Our own brains regularly deceive us in order to make sense of the world we live in. Most of the time, it’s nothing more than an innocent effort to save face. Our brain will tell us we’re smarter and better looking than everyone else, and that any fault brought to our attention should probably be blamed on someone else. It will advocate for our convictions, pointing out any evidence that supports them and politely ignoring any that doesn’t. And it will even spare us from the mental strain of thinking beyond the stereotypes it has so conveniently crafted for us. The human brain is our best friend, and our worst enemy, and unless we keep one eye peeled, it can hijack our learning completely.
In this article I’d like to examine some of the “traps” the brain sets for us during the course of our academic careers, and what we can do to avoid them. Psychologists have already done the hard work of realising there’s any hijacking going on at all; what’s left for us to do is pay attention.
1. Equating Learning With Knowing
When we learn something new, we tend to assume that it creates a permanent imprint in our mental record. The thing is, we can’t feel or detect the difference between a memory cached in our long term store and a memory cached in our short term store. We’re surprised when we remember the answer to one test question but not another.
But there’s always an explanation, and it usually has to do with how well your brain has encoded the information. If we don’t realise that this is going on – that knowing takes more effort than learning – then we’ll continue to play the highly dangerous game of trusting our brain to remember everything it learns.
Whenever you learn something new, be conscious of the fact that you might not remember it for very long. If it’s an important piece of information–something you will be tested on or something you’d like to share in a future conversation–then actively acknowledge that you will need to remind yourself of it frequently, and preferably over time, in order to make it stick. Read more about working memory vs long term memory.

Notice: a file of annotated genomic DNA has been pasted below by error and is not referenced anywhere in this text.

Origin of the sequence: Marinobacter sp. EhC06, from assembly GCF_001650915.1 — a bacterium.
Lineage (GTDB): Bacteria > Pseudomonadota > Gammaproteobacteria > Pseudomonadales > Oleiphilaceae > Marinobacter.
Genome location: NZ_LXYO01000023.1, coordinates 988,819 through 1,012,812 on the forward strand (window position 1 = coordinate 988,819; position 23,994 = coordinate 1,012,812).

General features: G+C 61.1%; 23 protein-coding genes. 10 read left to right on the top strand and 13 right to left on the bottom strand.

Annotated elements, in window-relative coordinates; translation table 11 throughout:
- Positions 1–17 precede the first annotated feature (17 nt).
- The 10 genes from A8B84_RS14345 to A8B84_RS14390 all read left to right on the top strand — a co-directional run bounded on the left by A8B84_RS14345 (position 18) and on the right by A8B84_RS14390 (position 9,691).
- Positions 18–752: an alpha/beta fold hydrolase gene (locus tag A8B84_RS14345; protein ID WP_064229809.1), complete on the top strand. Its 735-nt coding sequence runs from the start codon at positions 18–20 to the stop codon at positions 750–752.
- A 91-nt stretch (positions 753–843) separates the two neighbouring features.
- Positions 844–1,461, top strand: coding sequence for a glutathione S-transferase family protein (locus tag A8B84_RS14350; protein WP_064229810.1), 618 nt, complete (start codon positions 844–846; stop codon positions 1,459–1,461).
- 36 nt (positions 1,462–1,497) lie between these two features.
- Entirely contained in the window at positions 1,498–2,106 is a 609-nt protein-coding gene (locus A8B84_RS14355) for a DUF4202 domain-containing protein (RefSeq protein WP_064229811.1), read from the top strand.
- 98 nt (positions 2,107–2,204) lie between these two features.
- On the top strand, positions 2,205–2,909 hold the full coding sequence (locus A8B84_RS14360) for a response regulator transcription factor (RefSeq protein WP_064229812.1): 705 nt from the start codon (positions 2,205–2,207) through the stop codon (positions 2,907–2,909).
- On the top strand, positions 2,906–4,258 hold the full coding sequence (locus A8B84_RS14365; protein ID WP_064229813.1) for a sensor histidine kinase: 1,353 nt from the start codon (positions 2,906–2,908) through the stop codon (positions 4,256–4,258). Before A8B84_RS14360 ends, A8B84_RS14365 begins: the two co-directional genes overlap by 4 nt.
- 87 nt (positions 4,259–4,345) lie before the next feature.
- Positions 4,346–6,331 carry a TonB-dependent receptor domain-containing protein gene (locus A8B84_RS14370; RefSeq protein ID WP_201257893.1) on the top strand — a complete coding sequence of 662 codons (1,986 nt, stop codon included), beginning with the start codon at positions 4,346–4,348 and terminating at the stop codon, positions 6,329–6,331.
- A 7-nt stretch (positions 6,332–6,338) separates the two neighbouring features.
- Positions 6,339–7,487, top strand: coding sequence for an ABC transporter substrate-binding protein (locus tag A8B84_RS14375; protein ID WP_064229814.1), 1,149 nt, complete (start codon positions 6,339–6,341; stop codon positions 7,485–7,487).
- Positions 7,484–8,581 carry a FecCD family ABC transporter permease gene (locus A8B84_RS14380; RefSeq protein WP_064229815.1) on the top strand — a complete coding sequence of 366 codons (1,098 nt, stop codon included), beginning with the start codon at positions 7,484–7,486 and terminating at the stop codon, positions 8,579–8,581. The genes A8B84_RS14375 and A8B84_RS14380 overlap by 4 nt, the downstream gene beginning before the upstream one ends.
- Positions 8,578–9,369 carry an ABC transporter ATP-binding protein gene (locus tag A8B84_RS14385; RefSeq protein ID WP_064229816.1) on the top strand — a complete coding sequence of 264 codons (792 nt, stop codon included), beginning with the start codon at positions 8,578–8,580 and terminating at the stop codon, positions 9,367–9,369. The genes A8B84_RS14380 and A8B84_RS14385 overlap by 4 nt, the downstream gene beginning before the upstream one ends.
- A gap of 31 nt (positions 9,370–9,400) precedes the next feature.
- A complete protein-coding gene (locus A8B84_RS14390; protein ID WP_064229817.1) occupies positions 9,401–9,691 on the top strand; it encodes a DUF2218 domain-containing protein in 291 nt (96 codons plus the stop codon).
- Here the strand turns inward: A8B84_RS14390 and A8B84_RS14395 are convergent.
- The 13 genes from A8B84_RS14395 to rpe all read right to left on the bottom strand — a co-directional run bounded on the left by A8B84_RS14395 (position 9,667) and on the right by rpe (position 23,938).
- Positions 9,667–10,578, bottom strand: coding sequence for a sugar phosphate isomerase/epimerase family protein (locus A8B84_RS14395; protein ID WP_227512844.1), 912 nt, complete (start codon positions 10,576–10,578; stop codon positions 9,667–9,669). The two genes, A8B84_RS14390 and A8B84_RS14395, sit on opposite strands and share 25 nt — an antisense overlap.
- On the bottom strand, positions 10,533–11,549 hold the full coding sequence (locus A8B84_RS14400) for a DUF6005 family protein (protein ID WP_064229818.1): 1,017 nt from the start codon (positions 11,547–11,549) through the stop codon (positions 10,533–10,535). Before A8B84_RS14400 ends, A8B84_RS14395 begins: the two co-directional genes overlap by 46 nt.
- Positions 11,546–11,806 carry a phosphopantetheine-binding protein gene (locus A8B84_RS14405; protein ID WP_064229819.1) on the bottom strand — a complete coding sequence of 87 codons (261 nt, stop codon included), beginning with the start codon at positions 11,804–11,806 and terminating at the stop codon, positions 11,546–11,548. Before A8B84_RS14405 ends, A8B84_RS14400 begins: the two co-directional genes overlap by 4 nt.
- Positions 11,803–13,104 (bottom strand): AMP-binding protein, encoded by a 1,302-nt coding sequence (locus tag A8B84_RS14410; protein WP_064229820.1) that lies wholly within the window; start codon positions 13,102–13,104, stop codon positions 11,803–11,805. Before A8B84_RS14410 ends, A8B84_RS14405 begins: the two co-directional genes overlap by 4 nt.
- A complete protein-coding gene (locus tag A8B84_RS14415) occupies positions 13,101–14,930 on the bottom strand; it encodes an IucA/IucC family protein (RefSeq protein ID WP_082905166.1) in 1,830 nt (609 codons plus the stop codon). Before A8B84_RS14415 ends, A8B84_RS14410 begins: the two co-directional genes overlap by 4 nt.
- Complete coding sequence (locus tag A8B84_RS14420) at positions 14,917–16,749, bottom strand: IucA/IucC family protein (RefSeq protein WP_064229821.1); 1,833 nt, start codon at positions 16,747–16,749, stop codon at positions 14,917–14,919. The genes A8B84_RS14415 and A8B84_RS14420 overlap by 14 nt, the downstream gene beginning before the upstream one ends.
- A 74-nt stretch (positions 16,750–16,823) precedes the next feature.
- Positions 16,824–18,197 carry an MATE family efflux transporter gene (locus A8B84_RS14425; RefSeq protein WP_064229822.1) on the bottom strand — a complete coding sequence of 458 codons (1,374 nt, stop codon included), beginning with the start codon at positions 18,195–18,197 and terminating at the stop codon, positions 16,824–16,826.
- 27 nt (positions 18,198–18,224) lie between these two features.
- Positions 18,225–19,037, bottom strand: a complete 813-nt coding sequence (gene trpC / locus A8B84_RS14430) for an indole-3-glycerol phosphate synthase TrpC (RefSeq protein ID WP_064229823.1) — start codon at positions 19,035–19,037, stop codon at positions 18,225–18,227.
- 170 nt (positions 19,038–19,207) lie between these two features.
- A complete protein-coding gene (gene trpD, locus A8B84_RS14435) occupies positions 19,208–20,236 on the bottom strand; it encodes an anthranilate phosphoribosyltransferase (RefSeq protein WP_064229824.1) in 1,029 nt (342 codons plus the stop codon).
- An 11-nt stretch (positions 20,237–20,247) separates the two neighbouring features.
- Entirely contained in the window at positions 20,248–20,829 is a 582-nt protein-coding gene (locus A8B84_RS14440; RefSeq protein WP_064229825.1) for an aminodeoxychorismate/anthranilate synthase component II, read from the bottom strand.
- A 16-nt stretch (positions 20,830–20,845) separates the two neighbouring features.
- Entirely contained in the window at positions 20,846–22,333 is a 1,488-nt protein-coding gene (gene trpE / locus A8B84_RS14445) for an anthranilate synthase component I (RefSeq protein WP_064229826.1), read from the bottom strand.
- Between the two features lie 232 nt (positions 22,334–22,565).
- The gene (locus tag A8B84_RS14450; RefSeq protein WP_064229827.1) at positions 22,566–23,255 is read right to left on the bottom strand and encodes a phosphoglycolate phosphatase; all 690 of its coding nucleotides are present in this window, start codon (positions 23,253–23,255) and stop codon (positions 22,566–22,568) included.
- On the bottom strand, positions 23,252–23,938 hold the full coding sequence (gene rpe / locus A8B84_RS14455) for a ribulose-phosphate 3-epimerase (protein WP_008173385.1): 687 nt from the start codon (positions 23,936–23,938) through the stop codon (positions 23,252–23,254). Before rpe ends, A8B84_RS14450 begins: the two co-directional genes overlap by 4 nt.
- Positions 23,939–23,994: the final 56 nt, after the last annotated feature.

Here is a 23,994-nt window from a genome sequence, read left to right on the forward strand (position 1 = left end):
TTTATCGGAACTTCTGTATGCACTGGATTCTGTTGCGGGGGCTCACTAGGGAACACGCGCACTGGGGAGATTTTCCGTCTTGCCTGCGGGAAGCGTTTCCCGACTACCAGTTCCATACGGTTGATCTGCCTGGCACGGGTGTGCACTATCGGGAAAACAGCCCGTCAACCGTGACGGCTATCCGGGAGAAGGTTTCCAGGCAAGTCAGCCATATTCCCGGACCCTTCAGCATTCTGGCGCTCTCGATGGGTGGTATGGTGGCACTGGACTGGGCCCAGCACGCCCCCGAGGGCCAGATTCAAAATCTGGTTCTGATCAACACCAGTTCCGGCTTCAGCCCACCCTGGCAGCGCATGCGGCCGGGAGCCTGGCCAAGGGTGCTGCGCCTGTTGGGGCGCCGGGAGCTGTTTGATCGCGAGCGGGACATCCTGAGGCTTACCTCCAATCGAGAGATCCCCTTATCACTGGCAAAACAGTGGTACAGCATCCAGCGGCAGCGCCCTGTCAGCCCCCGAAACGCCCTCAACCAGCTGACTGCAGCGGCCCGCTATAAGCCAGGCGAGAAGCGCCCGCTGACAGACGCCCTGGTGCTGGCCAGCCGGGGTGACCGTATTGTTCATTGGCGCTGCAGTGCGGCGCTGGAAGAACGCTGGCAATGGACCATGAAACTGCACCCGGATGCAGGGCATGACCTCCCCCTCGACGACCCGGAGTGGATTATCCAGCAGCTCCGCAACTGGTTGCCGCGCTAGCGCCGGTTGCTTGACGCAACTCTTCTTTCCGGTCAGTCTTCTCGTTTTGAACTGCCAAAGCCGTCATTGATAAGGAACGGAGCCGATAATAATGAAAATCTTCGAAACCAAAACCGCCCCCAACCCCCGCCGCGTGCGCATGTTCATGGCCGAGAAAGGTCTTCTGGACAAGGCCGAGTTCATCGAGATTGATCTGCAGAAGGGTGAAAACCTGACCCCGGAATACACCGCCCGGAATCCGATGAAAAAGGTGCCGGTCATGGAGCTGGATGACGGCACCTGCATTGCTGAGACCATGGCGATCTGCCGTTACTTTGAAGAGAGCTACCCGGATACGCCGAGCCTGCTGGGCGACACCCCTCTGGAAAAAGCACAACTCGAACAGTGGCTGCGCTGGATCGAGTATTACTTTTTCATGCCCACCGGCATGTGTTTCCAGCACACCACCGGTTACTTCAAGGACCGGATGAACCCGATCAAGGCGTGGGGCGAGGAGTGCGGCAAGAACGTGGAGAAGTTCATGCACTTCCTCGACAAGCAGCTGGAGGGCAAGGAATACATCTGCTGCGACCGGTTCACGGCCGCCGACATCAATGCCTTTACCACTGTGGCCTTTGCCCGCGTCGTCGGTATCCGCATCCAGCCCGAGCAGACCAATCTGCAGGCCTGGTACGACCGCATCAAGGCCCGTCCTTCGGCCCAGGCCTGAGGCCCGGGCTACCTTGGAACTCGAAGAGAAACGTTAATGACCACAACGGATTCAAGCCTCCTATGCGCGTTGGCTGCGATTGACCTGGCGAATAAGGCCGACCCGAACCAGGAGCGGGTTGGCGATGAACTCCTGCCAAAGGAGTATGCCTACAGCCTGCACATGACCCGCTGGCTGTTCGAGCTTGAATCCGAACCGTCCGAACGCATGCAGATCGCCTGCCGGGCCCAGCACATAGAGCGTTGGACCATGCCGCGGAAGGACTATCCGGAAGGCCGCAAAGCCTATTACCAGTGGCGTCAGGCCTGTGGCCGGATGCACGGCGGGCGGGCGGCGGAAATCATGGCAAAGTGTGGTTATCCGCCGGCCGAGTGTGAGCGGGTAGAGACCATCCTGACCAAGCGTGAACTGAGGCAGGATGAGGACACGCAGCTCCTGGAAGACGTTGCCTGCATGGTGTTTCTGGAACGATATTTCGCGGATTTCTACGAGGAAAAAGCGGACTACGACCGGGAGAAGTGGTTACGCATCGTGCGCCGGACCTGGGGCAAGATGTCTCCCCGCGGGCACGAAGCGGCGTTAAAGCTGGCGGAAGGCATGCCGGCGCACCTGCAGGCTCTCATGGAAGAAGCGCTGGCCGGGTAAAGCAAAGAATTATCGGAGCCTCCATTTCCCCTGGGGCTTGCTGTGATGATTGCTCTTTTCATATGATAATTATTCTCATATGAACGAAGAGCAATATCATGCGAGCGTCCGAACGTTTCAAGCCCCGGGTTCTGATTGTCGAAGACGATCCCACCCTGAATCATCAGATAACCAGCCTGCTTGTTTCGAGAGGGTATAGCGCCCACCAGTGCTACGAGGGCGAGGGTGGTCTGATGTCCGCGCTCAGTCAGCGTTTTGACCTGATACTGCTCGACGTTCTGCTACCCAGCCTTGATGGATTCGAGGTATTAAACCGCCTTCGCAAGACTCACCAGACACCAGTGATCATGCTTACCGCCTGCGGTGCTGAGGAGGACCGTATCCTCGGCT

2. Defaulting to Mental Shortcuts
Whenever possible, the brain tries to be efficient. This means it can create mental shortcuts in order to spare you from wrecking your faculties. When trying to solve a problem or make a decision, your mind often falls back on rules of thumb or solutions that have worked well in the past. In many cases, this is a useful and effective approach. But in some cases these mental shortcuts, known as heuristics, can trip you up and cause you to make mistakes.
A great example of this is the old guess-and-go spelling method, tested in parts of the United States in the 1980s. Also called “inventive spelling,” it’s the practice of spelling unfamiliar words by making a guess as to the correct spelling based on your existing knowledge. An example of this would be spelling “is” as “iz” or “flowers” as “flawrs”. In effect, this method trains the brain to create mental shortcuts that underserve learning.
Make a habit of asking yourself why you’ve drawn the conclusion you’ve drawn about something. Is it because of an experience you’ve encountered before, or is it because you’ve used sound logic to figure it out (which may involve your experience, but won’t rely on it completely)? Try to remain objective and you’ll avoid being deceived by yourself.
3. Being Biased Towards Ourselves
The brain likes to defend itself, especially when it can assign blame to something else. Imagine for a moment that you just bombed an important test.